CHARLESTON, W.Va. (AP) — A second chemical was released during a spill that contaminated the water supply for 300,000 West Virginians, state officials said Wednesday, though the newly identified substance appears to be less toxic than the coal-cleaning agent already known to have leaked.
State officials sharply criticized the company at the center of the Jan. 9 spill for failing to report the presence of the second chemical and ordered them to disclose everything that leaked into the Elk River from their storage tank by 4 p.m. Wednesday.
Freedom Industries responded by the afternoon that only those two chemicals, which are sometimes paired during coal processing, seeped into the river.
"Having to order them to provide such obvious information is indicative of the continued decline of their credibility," said Randy Huffman, secretary of the state's Department of Environmental Protection.
Freedom Industries didn't report until Tuesday that a mixture of polyglycol ethers, or PPH, also entered the water system when the spill occurred.
"Very disappointing," Gov. Earl Ray Tomblin said at a Wednesday press conference. "Once again, It's another one of those chemicals that very few people know anything about."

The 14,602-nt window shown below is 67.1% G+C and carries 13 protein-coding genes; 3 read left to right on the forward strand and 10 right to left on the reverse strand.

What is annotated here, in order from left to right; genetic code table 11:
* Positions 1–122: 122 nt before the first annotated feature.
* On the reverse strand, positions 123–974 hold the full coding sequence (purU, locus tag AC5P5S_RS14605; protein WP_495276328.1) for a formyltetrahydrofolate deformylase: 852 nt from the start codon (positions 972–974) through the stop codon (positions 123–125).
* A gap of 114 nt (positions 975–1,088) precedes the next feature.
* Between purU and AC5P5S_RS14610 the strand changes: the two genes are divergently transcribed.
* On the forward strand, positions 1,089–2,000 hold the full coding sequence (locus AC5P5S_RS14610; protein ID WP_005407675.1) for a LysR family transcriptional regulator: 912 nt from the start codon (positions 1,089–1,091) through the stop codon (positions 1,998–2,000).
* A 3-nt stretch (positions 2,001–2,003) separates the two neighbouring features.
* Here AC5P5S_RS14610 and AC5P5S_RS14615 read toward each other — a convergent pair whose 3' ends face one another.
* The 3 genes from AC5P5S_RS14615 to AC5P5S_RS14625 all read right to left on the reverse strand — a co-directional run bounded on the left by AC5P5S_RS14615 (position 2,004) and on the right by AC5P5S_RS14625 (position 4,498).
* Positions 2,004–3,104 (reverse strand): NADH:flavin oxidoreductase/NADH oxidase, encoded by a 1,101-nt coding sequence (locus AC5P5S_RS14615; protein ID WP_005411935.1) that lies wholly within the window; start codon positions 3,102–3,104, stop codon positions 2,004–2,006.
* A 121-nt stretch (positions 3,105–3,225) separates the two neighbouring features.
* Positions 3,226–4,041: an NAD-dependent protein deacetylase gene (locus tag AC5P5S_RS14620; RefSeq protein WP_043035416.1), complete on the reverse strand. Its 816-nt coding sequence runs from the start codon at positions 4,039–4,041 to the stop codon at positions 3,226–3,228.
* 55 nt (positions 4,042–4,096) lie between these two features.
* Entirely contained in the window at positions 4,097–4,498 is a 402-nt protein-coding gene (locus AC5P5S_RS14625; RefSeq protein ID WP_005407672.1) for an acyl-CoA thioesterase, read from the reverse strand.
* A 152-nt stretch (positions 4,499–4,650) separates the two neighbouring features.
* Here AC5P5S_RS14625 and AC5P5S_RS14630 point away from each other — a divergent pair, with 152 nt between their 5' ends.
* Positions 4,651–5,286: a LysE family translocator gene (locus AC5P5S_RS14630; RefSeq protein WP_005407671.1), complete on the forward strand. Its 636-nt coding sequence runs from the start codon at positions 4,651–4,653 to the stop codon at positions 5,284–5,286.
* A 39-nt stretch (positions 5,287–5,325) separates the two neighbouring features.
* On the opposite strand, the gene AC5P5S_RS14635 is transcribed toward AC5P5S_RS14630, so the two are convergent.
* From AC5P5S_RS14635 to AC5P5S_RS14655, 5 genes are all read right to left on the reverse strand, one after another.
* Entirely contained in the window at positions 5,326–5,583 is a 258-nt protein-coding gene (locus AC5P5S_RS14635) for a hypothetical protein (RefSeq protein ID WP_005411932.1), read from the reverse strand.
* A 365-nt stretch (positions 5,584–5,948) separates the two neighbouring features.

Separately, the company didn't list PPH as part of its latest hazardous chemicals inventory for the Charleston facility filed in February 2013. The form only requires companies to list chemicals deemed hazardous in quantities of 10,000 pounds or more. This chemical isn't regulated as a hazardous material, said Mike Dorsey, chief of the state environmental agency's homeland security and emergency response division.
Freedom Industries President Gary Southern pulled aside Dorsey on Tuesday morning, said he expected "to have a terrible day," and told the official about the second chemical. Southern told environmental officials he thought his company stopped using the chemical additive, Huffman said.
Dorsey said PPH is another coal-cleaning chemical. It is used as an "extender" for the other chemical, which is only available in "limited, sporadic quantities," Freedom Industries wrote in its response to the state environmental agency.
Freedom Industries said Wednesday afternoon that PPH concentration represented about 7.3 percent of what was in the tank that leaked, an increase of about 2 percentage points from a previous figure they'd given. The company has said 300 gallons of PPH were in the tank.
State officials are working with the federal Centers for Disease Control and Prevention and other experts to test samples and ensure the water supply is safe, the bureau said.
Tests done right after officials lifted a ban on using tap water didn't detect PPH, said Amy Shuler Goodwin, a spokeswoman for the governor.
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